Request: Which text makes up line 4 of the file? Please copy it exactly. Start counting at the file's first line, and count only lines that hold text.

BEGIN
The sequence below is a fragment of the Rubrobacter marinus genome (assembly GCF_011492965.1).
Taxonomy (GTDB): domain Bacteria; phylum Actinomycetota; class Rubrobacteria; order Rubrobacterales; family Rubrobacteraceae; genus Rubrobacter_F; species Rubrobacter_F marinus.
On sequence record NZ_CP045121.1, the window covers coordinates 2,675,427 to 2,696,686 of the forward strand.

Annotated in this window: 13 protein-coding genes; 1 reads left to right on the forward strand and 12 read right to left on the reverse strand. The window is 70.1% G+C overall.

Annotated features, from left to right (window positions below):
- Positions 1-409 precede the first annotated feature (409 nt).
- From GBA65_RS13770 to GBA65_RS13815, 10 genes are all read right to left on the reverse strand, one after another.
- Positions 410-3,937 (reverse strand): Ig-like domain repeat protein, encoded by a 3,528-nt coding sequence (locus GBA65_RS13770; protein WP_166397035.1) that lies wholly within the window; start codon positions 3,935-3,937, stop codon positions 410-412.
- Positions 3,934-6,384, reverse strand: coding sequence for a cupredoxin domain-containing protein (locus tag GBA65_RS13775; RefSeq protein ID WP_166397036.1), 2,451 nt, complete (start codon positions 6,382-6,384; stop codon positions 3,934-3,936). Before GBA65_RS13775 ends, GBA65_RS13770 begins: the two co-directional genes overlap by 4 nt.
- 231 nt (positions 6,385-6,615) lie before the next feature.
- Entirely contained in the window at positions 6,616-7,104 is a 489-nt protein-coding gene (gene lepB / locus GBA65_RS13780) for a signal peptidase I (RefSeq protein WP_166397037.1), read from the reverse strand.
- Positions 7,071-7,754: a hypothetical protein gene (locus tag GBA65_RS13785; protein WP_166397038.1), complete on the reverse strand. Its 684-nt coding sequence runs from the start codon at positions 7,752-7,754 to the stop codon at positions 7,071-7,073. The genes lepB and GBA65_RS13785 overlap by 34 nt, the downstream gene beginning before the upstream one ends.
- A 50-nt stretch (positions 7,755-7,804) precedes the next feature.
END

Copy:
Annotated in this window: 13 protein-coding genes; 1 reads left to right on the forward strand and 12 read right to left on the reverse strand. The window is 70.1% G+C overall.